Poor design & no USPP officer positions created to patrol the trail-
Poor planning for emergency service access to trail-
The National Park Service’s Anacostia River Trail along the banks of the Anacostia River is about seven miles long. The trail runs between the South Capitol Street Bridge and the Maryland line. Since the trail opened visitation has been steadily increasing as more portions of the trail are completed. That’s a problem because the National Park Service (NPS) designed and built the trail without carefully considering visitor safety. The design of the trail increases the difficulty of delivering emergency services to trail users. In specific areas of the trail, the design limits or prevents access for automobiles, fire equipment, and ambulances. This complicates responding to critical incidents on the trail.
In response to this, the District of Columbia Fire Department requested permission to position a golf cart sized rescue vehicle with a stretcher, near the trail at the National Park Service NCP-East Kenilworth Maintenance Yard. This vehicle would expedite the treatment and transport of patients from the trail. NPS NCP-East has not agreed to this arrangement. Some people think they are more concerned about issues related to the Fire Department entering their maintenance yard, than fixing rescue equipment access issues.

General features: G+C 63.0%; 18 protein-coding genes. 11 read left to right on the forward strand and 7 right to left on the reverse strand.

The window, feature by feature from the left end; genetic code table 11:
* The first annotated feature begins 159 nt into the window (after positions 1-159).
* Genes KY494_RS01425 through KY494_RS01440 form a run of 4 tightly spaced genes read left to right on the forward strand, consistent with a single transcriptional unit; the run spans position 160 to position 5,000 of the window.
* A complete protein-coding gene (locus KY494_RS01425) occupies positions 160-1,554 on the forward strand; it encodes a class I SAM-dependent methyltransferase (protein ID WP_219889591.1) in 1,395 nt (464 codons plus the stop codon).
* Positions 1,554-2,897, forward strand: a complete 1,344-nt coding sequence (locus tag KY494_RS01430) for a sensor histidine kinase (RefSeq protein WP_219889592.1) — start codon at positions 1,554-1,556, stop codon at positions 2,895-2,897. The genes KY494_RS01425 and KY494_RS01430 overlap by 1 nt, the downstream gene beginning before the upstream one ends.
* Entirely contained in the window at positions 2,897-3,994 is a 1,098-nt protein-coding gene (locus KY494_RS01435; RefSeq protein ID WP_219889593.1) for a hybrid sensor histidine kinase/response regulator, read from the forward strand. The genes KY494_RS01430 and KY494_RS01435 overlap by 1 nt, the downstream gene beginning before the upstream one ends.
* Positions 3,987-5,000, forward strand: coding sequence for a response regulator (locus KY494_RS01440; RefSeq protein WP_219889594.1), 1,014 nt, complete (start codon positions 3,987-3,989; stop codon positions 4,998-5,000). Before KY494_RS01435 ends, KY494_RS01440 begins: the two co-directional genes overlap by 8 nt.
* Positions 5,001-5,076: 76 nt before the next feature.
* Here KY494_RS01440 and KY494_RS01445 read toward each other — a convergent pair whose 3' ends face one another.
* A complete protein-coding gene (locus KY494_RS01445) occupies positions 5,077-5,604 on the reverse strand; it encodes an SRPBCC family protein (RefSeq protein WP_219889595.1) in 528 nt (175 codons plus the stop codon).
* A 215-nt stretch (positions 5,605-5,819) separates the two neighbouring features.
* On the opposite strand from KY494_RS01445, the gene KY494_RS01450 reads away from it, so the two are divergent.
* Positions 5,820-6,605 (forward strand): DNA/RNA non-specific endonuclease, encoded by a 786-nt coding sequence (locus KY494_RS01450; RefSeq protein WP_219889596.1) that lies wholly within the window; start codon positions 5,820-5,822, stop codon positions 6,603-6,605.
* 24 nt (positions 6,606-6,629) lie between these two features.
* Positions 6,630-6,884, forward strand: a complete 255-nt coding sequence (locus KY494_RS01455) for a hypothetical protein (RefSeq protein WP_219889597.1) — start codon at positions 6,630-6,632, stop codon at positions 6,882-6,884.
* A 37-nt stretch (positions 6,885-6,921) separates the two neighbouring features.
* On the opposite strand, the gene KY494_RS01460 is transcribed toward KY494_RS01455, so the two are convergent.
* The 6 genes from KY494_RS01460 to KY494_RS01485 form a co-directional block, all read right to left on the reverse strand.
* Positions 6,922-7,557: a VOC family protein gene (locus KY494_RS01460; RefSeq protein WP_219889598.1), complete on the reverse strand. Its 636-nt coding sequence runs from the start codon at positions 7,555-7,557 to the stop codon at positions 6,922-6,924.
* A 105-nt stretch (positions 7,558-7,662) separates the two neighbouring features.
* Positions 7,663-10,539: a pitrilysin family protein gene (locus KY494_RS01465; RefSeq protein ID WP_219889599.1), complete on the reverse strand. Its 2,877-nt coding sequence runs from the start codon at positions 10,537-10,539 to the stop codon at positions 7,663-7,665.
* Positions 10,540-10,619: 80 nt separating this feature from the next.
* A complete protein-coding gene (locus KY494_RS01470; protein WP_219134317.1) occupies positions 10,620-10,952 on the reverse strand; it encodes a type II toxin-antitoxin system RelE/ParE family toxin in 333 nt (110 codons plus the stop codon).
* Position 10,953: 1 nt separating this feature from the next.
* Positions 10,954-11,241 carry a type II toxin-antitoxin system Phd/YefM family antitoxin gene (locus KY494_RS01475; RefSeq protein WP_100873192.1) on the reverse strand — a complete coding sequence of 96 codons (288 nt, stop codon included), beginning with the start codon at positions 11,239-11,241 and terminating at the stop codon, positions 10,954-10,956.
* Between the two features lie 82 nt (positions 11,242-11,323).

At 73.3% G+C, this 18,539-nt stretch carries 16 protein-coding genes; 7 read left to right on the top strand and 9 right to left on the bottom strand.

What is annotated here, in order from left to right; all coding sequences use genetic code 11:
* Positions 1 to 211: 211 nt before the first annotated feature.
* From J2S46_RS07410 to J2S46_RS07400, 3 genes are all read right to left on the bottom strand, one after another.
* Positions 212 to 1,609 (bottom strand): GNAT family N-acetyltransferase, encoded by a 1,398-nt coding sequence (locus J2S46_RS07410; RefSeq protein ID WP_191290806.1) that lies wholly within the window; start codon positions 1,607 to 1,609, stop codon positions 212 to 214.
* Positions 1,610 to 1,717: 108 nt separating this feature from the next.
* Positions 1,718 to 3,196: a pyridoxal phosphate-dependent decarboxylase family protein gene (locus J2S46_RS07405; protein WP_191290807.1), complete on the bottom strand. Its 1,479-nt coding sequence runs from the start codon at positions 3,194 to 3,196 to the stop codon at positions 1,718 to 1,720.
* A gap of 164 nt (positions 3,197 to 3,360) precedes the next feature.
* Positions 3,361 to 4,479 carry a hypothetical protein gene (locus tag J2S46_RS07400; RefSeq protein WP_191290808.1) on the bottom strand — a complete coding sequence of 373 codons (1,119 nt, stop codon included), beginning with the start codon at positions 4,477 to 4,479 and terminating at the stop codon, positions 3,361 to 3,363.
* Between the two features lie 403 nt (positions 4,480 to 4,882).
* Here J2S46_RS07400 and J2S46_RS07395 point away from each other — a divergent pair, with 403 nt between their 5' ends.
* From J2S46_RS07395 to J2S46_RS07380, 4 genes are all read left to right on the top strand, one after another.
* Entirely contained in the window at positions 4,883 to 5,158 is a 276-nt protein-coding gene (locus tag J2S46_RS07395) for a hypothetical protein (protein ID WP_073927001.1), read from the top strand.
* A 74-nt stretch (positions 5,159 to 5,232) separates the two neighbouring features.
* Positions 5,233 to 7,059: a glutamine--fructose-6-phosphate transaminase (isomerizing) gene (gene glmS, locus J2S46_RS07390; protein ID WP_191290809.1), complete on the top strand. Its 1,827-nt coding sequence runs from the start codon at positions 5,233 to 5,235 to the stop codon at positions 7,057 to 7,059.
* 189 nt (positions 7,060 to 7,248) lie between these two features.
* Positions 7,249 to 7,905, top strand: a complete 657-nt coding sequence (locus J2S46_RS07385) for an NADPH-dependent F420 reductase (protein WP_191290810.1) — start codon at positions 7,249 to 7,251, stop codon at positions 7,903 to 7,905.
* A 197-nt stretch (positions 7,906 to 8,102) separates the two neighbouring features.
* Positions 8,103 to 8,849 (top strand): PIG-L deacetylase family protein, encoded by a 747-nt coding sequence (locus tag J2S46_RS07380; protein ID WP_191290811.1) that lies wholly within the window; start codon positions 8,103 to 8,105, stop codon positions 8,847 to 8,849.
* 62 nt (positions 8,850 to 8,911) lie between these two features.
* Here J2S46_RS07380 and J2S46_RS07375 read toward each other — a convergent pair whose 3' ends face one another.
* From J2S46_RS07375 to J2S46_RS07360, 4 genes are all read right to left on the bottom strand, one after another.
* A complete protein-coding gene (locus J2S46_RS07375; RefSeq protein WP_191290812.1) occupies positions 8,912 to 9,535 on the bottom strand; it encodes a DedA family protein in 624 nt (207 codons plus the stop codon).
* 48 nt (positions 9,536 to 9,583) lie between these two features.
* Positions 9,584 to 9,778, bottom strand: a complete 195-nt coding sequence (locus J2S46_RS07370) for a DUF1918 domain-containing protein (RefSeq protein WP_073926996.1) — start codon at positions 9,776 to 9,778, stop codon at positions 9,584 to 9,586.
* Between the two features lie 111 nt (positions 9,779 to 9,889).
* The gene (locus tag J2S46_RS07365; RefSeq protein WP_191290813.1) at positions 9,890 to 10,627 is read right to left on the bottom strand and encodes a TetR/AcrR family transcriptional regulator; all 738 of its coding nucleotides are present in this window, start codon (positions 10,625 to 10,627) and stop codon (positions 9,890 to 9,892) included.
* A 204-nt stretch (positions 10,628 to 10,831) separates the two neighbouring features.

No mile markers
Visitors to the trail would probably expect that there would be mile markers that would assist them in identifying their location if they needed to call 911. Even though it has been open for awhile, there are still no mile/location markers on the NPS portion of the trail. By comparison, the part of the trail on the Anacostia River in Maryland, under the jurisdiction of the Maryland-National Capital Park and Planning Commission (M-NCPPC), has mile markers. Providing victims with a way to specifically identify their location when calling for assistance is a critical issue that must be fixed immediately.
No call boxes
Even in the mobile phone age, there should be call boxes along the trail to provide people an alternate way to call for help. There aren’t any. What if a person has their phone taken and they need assistance?